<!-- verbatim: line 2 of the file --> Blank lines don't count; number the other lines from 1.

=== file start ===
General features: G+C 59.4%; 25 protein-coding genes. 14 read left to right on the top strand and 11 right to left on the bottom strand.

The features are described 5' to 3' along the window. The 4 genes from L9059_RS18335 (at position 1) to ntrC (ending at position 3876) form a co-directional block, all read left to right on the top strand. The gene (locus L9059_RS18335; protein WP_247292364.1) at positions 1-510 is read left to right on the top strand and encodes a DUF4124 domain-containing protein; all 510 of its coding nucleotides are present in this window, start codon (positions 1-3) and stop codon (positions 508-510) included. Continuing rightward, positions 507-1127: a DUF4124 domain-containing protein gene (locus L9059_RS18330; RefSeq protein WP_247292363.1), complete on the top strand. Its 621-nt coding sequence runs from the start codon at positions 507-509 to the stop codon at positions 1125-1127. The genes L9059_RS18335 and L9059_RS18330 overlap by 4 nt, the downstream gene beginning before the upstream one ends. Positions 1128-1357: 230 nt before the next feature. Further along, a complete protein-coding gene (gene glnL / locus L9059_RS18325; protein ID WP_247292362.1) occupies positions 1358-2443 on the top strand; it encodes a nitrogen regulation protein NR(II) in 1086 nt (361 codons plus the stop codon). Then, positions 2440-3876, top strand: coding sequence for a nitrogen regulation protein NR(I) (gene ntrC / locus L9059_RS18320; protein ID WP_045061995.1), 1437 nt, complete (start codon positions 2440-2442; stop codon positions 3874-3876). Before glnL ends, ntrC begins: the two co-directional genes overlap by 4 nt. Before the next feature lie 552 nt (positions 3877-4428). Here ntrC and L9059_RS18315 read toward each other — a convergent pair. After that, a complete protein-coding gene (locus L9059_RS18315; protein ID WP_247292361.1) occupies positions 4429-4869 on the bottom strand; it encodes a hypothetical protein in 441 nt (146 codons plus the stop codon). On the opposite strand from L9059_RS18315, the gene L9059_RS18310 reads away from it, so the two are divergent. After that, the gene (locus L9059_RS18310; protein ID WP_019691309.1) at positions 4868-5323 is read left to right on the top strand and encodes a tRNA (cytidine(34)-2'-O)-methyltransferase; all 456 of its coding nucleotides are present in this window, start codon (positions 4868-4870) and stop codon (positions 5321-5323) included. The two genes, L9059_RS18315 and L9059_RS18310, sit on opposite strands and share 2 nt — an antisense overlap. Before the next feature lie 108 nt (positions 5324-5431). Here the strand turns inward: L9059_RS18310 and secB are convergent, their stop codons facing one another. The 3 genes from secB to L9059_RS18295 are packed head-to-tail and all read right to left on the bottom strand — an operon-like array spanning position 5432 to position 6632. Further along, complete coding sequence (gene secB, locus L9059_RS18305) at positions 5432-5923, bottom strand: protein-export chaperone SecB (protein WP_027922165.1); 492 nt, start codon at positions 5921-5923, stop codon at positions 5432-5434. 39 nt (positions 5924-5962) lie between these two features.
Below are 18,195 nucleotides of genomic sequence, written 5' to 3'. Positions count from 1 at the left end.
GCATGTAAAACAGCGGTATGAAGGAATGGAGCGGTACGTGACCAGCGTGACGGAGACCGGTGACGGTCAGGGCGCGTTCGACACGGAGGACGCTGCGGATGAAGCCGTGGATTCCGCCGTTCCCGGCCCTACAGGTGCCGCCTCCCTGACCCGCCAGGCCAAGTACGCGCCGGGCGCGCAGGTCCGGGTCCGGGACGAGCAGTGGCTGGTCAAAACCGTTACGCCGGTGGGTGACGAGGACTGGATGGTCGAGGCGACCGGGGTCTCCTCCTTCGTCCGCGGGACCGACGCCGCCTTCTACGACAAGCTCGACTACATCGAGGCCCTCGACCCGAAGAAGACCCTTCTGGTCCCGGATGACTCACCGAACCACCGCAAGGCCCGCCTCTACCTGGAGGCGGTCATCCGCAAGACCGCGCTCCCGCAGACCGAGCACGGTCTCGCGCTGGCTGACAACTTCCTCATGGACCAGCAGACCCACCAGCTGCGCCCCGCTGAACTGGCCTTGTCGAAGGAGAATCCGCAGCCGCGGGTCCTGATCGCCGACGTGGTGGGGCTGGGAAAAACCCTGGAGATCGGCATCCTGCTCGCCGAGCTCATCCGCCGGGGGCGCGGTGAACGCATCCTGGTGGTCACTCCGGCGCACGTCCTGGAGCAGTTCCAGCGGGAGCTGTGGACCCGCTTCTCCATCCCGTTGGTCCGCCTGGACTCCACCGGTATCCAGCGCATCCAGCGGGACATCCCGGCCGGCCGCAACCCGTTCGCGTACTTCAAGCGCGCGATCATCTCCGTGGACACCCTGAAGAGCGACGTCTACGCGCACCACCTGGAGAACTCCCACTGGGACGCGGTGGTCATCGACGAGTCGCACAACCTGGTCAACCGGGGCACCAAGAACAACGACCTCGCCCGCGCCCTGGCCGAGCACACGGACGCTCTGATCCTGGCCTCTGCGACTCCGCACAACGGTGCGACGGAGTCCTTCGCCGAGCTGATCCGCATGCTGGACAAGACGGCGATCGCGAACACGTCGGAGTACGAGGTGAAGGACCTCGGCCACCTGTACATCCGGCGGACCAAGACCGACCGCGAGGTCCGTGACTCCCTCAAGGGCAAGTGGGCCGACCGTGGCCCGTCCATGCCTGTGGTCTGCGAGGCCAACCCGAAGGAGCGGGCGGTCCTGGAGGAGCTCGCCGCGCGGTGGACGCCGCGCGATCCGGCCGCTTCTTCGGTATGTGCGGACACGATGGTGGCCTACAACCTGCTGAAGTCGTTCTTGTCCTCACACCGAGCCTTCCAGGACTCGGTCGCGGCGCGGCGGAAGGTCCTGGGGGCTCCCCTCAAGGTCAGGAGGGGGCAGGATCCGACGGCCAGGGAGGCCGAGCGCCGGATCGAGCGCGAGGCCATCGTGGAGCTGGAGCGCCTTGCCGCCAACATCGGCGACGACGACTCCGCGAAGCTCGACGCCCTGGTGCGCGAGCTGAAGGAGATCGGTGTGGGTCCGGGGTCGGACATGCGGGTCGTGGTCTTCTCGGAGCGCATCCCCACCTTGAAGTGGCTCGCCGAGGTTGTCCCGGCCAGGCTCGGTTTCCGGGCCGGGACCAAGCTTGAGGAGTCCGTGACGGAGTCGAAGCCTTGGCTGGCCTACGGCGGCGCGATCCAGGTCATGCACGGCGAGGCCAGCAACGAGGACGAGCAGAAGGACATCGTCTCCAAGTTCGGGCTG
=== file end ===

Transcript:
The features are described 5' to 3' along the window. The 4 genes from L9059_RS18335 (at position 1) to ntrC (ending at position 3876) form a co-directional block, all read left to right on the top strand. The gene (locus L9059_RS18335; protein WP_247292364.1) at positions 1-510 is read left to right on the top strand and encodes a DUF4124 domain-containing protein; all 510 of its coding nucleotides are present in this window, start codon (positions 1-3) and stop codon (positions 508-510) included. Continuing rightward, positions 507-1127: a DUF4124 domain-containing protein gene (locus L9059_RS18330; RefSeq protein WP_247292363.1), complete on the top strand. Its 621-nt coding sequence runs from the start codon at positions 507-509 to the stop codon at positions 1125-1127. The genes L9059_RS18335 and L9059_RS18330 overlap by 4 nt, the downstream gene beginning before the upstream one ends. Positions 1128-1357: 230 nt before the next feature. Further along, a complete protein-coding gene (gene glnL / locus L9059_RS18325; protein ID WP_247292362.1) occupies positions 1358-2443 on the top strand; it encodes a nitrogen regulation protein NR(II) in 1086 nt (361 codons plus the stop codon). Then, positions 2440-3876, top strand: coding sequence for a nitrogen regulation protein NR(I) (gene ntrC / locus L9059_RS18320; protein ID WP_045061995.1), 1437 nt, complete (start codon positions 2440-2442; stop codon positions 3874-3876). Before glnL ends, ntrC begins: the two co-directional genes overlap by 4 nt. Before the next feature lie 552 nt (positions 3877-4428). Here ntrC and L9059_RS18315 read toward each other — a convergent pair. After that, a complete protein-coding gene (locus L9059_RS18315; protein ID WP_247292361.1) occupies positions 4429-4869 on the bottom strand; it encodes a hypothetical protein in 441 nt (146 codons plus the stop codon). On the opposite strand from L9059_RS18315, the gene L9059_RS18310 reads away from it, so the two are divergent. After that, the gene (locus L9059_RS18310; protein ID WP_019691309.1) at positions 4868-5323 is read left to right on the top strand and encodes a tRNA (cytidine(34)-2'-O)-methyltransferase; all 456 of its coding nucleotides are present in this window, start codon (positions 4868-4870) and stop codon (positions 5321-5323) included. The two genes, L9059_RS18315 and L9059_RS18310, sit on opposite strands and share 2 nt — an antisense overlap. Before the next feature lie 108 nt (positions 5324-5431). Here the strand turns inward: L9059_RS18310 and secB are convergent, their stop codons facing one another. The 3 genes from secB to L9059_RS18295 are packed head-to-tail and all read right to left on the bottom strand — an operon-like array spanning position 5432 to position 6632. Further along, complete coding sequence (gene secB, locus L9059_RS18305) at positions 5432-5923, bottom strand: protein-export chaperone SecB (protein WP_027922165.1); 492 nt, start codon at positions 5921-5923, stop codon at positions 5432-5434. 39 nt (positions 5924-5962) lie between these two features.